Java Notes



GridBagLayout lays out components based on a grid with rows and columns that need not all be the same size. If you're familiar with HTML tables, you'll feel comfortable with the idea. Unfortunately, GridBagLayout is infernally awkward and error-prone to use. After reading some of this you might want to see example code at Example: GridBagLayout.

Abandon hope, all ye who use GridBagLayout

Altho GridBagLayout can produce acceptable results, it's not a happy story.

Subpanels for unrelated components. An entire window may require use of nested panels -- don't try to force everything into one giant GridBagLayout. If some groups of components (eg, radio buttons, groups of buttons, checkboxes) are unrelated to alignment with other components, put them in their own panel and use an appropriate layout (often GridLayout).

Unequal rows and columns

The underlying idea is rows and columns, similar to HTML tables.

Three categories of constraint parameters

GridBagLayout performs three functions using values from the GridBagConstraints parameter in the add() method. The names [note the case violations of the standard Java naming convention] are the following.

  1. Grid position, width and height describe the display area.. gridx, gridy, gridwidth, and gridheight.
  2. Position within the display area. fill, anchor, insets, ipadx, and ipady.
  3. Identifying rows and columns which receive extra space on expansion. weightx, and weighty.


JPanel p = new JPanel(new GridBagLayout());


JPanel p = new JPanel();
p.setLayout(new GridBagLayout());

Do not give the number of rows and columns when you create a new GridBagLayout. The are computed by the layout manager as a consequence of what you add.

Adding a component

Components are added to JPanel p like this:

p.add(component, constraintObj);

Constraint parameters are instance fields in a GridBagConstraints object. The add() method clones (copies) the constraint object, so typically the same GridBagConstraints object is reused to pass constraints for the next component. It is common to use only one GridBagConstraints object to add all components, changing fields as necessary between adds, but this practice also leads to many errors and code which is difficult to change.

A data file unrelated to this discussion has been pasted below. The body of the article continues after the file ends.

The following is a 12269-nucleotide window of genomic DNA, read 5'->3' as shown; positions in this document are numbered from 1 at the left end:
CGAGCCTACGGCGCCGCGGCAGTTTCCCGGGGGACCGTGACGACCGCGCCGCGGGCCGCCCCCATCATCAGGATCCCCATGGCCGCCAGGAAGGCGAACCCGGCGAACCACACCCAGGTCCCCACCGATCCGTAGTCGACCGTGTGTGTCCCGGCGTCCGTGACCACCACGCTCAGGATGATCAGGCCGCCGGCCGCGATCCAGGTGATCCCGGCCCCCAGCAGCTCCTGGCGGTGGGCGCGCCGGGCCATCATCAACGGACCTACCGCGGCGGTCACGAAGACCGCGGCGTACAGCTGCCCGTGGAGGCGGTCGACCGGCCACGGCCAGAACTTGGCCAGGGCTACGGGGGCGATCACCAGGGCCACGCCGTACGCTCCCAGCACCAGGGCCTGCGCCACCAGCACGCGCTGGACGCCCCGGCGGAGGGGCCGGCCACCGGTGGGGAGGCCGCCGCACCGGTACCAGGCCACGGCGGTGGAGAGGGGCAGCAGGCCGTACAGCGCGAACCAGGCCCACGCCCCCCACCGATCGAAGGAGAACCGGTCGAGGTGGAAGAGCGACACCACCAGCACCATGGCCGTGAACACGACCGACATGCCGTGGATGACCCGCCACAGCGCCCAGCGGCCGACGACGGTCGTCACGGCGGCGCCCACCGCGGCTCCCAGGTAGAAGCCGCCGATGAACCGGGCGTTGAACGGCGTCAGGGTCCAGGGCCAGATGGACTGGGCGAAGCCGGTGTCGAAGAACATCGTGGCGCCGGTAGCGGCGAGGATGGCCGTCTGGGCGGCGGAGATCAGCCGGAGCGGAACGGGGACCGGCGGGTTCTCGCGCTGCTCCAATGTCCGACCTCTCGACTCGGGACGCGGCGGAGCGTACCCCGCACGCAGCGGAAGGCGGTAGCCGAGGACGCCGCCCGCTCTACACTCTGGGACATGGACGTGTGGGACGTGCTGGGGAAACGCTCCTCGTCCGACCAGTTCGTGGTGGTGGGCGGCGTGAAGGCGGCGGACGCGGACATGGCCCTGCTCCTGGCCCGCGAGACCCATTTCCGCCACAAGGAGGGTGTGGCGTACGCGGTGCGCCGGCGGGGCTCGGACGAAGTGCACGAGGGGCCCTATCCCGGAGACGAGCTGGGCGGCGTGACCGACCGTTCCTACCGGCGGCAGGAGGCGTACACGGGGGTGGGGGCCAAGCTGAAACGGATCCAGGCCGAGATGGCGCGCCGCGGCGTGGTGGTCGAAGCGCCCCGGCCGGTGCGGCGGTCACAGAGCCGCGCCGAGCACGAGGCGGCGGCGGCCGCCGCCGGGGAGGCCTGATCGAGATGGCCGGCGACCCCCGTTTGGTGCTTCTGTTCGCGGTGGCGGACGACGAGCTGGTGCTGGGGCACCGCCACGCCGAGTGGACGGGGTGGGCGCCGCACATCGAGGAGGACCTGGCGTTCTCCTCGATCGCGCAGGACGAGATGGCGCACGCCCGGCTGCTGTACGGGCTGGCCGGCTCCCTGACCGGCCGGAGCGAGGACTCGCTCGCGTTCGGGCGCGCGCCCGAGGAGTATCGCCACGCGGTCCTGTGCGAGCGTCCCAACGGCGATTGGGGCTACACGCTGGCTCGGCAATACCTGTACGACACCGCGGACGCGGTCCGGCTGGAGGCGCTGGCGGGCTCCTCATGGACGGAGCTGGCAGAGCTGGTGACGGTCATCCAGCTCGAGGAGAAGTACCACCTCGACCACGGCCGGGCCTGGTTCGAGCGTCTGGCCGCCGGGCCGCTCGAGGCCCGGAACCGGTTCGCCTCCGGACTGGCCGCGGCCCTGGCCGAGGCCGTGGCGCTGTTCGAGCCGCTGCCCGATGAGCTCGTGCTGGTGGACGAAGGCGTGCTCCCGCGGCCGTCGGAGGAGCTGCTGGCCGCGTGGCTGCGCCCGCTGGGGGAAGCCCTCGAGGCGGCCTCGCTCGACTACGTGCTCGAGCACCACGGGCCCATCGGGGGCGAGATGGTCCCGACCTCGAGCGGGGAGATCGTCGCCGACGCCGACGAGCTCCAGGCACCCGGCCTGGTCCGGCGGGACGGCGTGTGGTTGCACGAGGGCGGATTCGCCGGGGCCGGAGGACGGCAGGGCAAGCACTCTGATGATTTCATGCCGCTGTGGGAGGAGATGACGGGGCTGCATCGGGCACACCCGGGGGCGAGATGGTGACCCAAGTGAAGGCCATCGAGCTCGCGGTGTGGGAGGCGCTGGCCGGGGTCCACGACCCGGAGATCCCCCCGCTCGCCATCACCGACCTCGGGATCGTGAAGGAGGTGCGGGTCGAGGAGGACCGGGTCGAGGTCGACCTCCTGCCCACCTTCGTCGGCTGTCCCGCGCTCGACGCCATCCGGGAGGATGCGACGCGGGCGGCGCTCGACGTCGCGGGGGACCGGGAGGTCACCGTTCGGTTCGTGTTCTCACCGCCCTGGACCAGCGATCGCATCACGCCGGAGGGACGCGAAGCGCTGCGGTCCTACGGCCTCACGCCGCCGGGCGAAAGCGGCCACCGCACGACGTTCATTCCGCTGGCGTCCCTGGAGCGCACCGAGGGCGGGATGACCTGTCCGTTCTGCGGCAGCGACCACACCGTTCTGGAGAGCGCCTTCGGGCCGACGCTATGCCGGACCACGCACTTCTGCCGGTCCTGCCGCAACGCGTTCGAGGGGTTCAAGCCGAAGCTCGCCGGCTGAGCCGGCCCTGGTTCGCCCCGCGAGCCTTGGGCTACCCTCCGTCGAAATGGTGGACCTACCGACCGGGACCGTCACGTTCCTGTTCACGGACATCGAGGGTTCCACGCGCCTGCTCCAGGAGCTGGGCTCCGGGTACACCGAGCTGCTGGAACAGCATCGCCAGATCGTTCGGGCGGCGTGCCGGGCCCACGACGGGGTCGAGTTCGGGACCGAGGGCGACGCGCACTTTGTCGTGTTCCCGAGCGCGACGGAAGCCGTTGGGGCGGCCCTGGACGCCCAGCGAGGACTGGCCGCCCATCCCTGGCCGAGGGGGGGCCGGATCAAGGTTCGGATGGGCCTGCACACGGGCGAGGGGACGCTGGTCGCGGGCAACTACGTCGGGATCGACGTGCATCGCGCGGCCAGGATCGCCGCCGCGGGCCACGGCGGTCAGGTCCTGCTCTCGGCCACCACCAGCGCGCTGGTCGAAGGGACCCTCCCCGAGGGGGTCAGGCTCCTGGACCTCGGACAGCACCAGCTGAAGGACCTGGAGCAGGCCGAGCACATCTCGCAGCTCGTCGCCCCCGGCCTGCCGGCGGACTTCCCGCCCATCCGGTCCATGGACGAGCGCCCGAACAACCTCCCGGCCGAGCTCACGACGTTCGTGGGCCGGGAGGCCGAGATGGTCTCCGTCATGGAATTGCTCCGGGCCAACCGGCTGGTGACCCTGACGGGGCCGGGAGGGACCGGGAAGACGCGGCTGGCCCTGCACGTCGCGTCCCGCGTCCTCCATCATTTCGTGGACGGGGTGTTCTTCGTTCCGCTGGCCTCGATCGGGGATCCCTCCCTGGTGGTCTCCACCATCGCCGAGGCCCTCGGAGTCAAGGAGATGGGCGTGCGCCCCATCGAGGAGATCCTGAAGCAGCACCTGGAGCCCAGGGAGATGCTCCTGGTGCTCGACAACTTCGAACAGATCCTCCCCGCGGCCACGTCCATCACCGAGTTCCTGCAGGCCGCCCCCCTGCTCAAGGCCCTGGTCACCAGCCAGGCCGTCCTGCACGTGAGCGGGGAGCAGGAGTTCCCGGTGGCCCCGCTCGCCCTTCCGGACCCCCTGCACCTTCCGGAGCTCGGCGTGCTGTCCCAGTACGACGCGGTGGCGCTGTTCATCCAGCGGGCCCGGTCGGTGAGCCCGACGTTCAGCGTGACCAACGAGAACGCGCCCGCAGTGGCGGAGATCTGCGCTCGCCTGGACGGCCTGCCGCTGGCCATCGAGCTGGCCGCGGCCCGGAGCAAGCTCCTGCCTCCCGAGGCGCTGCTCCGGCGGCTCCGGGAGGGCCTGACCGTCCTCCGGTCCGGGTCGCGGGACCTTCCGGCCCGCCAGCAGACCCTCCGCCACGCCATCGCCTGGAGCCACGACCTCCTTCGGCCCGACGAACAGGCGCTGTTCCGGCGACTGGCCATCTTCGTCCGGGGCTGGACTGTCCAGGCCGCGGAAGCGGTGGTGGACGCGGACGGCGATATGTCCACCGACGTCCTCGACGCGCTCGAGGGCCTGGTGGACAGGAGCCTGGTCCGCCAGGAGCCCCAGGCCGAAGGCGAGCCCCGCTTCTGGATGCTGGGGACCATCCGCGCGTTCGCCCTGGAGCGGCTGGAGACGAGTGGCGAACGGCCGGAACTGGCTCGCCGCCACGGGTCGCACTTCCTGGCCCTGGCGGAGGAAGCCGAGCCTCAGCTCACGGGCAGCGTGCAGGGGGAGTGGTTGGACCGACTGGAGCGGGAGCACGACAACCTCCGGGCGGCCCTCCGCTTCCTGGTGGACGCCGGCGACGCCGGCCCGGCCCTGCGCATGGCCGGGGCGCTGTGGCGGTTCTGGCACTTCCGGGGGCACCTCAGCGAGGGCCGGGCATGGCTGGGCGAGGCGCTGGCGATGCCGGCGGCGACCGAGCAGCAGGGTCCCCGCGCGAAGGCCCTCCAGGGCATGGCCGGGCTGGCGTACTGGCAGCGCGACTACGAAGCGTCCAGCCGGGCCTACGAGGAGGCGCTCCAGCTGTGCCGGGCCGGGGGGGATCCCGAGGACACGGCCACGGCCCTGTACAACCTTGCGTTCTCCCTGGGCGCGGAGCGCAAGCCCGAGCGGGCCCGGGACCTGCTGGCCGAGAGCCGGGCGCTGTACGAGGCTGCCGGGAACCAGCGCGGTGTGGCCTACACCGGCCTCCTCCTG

GridBagConstraints fields

The fields can divided into three groups:

Necessary - row and column coordinates, width and height in terms of rows and columns
Describe the location and size (in rows and columns) of the component using gridx, gridy, gridwidth, and gridheight.
Common - expandability and alignment
If a column or row can use extra space when a window is expanded, set weightx and weighty to 1.0; you will rarely want to use other values.

Use fill depending on what the type of component is. For example, a JTextField can usually grow horizontally, so you would use

gbc.fill = GridBagConstraints.HORIZONTAL;
to allow it to stretch.

Use anchor to tell which edges of the display area a component should be attached to.

Less common - surrounding spacing
You can also control the space around a component with ipadx and ipady.

To control the amount of unused space around a component, use insets.

GridBagConstraints attribute summary

The int column (gridx) and row (gridy) of the component. If requires more than one cell (gridwidth or gridheight > 1), this is the coordinate of the top-left cell. The row and columns start at zero. The value GridBagConstraints.RELATIVE places the component in the next position.
Number of columns or rows the component occupies. GridBagConstraints.REMAINDER indicates that this component should fill out all rows or columns to the end. Default 1. Note these names violates naming standards (second word not capitalized).
These double variables (default value 0) are used in calculating where space is allocated in rows and columns when a window is resized. extra space should be allocated in a column horizontally (weightx) and row vertically (weighty).